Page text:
Obesity has a causal relationship with various forms of cancer, as concluded by the International Agency for Research on Cancer following a comprehensive review of epidemiological studies spanning >30 years . In Europe, obesity accounts for 3% of cancers in men and 6% of cancers in women . The evidence that obesity contributes to the development of breast cancer in postmenopausal women is overwhelming and indisputable .
In addition to the association between obesity and a higher incidence of breast cancer, various systematic reviews and meta-analyses have demonstrated that obesity at the time of diagnosis is a significant risk factor for a poor prognosis in both pre- and postmenopausal women [7,8]. It has been estimated that up to 50% of postmenopausal breast cancer-related deaths can be attributed to obesity in the US .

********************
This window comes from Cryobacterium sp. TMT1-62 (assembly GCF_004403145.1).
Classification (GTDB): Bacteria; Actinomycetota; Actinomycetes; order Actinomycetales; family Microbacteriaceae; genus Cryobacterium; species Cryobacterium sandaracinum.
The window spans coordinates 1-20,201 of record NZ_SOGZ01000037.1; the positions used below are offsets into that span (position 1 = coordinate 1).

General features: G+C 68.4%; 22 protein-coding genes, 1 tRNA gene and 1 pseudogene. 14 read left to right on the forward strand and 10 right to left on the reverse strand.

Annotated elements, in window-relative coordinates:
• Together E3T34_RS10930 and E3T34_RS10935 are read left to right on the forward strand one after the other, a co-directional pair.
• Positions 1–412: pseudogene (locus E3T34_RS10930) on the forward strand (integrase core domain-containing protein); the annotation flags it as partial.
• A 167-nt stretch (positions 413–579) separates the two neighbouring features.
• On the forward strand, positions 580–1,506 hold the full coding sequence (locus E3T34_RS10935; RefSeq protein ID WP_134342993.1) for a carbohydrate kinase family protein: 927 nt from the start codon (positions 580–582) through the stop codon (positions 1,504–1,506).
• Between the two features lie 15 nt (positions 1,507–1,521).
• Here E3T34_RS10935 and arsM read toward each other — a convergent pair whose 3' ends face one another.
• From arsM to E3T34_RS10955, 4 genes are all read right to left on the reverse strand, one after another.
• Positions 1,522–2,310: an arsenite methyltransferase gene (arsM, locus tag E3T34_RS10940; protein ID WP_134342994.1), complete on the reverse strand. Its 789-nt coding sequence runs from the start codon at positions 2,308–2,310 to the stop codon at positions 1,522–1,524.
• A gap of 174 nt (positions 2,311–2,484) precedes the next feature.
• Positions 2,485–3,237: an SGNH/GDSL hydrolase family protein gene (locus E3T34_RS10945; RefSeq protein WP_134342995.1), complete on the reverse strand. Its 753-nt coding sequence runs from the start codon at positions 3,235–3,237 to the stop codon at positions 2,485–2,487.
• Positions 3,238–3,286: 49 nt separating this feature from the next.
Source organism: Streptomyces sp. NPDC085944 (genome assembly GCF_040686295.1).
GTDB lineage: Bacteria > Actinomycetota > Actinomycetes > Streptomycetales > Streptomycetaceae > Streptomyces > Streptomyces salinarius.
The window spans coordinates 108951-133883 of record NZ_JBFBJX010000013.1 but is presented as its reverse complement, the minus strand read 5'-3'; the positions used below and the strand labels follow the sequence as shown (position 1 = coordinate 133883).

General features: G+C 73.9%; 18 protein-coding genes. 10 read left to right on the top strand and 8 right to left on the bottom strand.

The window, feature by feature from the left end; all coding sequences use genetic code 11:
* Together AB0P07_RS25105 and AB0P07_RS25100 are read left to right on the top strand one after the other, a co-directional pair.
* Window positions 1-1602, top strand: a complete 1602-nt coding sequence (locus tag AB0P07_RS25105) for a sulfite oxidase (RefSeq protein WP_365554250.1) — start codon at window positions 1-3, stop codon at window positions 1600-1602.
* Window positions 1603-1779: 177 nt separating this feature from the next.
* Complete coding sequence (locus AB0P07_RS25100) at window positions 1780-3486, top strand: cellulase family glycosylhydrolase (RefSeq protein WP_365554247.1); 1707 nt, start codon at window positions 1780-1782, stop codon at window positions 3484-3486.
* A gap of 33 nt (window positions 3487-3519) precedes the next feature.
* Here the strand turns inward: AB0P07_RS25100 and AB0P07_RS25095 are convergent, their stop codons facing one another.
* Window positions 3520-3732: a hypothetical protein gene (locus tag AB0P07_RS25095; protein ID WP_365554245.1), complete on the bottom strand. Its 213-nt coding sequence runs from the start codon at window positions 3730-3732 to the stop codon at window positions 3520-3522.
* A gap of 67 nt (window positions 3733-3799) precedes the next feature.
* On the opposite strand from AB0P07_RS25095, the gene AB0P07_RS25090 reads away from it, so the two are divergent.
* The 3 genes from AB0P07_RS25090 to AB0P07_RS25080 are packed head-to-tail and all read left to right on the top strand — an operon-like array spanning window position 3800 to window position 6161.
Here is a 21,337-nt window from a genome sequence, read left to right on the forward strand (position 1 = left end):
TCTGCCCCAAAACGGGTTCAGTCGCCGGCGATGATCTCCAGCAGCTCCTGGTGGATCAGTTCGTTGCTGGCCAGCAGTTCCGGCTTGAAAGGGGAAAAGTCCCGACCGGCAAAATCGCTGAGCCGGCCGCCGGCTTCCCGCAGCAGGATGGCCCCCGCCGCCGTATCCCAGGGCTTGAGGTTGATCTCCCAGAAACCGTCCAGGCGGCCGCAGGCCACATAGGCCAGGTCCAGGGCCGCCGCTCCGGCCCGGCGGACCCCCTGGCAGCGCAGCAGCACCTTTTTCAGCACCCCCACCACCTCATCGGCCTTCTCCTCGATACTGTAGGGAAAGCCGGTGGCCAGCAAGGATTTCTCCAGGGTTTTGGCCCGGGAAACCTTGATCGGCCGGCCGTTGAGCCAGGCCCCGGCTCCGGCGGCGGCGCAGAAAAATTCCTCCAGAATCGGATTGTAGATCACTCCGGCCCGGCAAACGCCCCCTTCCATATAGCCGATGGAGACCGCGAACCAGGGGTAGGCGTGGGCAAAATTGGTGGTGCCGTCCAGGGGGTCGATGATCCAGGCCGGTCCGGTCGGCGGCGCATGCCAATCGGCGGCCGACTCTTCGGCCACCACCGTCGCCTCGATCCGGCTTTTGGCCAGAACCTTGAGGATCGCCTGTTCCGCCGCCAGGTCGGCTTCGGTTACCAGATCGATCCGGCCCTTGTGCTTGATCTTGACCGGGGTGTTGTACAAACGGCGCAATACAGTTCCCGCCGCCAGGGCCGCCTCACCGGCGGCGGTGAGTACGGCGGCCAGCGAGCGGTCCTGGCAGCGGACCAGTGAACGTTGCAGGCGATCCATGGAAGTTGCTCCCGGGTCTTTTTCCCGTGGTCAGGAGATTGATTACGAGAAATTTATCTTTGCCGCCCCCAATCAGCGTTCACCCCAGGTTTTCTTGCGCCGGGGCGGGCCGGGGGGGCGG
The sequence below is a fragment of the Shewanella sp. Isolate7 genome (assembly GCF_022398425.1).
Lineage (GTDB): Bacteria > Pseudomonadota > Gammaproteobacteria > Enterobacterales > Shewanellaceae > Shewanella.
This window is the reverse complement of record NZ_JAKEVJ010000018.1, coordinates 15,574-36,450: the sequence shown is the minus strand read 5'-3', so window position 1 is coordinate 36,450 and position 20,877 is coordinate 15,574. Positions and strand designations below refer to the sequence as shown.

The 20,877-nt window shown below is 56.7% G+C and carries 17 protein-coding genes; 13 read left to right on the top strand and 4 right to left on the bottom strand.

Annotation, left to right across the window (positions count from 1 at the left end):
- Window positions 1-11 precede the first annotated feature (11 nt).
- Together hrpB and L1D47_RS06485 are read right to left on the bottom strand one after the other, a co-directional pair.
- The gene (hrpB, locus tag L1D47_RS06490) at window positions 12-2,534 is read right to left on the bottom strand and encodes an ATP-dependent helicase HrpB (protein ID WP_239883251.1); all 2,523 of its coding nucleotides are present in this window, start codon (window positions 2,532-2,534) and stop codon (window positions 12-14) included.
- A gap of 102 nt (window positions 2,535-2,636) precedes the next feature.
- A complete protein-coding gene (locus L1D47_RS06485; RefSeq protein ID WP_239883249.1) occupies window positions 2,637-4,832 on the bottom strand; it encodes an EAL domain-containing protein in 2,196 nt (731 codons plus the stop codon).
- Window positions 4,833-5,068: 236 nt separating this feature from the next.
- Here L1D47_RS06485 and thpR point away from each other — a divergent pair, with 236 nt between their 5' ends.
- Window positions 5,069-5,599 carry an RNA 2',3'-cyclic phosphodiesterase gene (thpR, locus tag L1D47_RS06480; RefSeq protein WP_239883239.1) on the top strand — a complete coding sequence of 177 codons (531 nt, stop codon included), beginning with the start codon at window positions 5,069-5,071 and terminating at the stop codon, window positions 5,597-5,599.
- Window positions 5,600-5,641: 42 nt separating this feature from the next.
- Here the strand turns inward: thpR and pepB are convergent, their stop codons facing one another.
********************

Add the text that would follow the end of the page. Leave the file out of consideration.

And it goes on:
A meta-analysis of the English literature, including 12 published studies comprising 8029 cases of breast cancer, found that the overall hazard ratio for death attributed to obesity in breast cancer was 1.56 (95% confidence interval [CI] 1.22–2) . Women with breast cancer in the highest quartile for BMI are 2.5 times as likely to die from their disease within 5 years of diagnosis compared with those in the lowest quartile for BMI .
Several large-scale cohort studies and critical reviews, such as the US NHS (Nurses’ Health Study) and the Cancer Prevention Study II, have confirmed the association between obesity and increased deaths from breast cancer [12,13]. Obesity is associated with a poor breast cancer outcome even in those with early stage disease , and obese postmenopausal women with inflammatory breast cancer have been shown to experience a significantly worse outcome compared with similar women of normal weight .
Amtul R Carmichael, MD
Russells Hall Hospital, Dudley, UK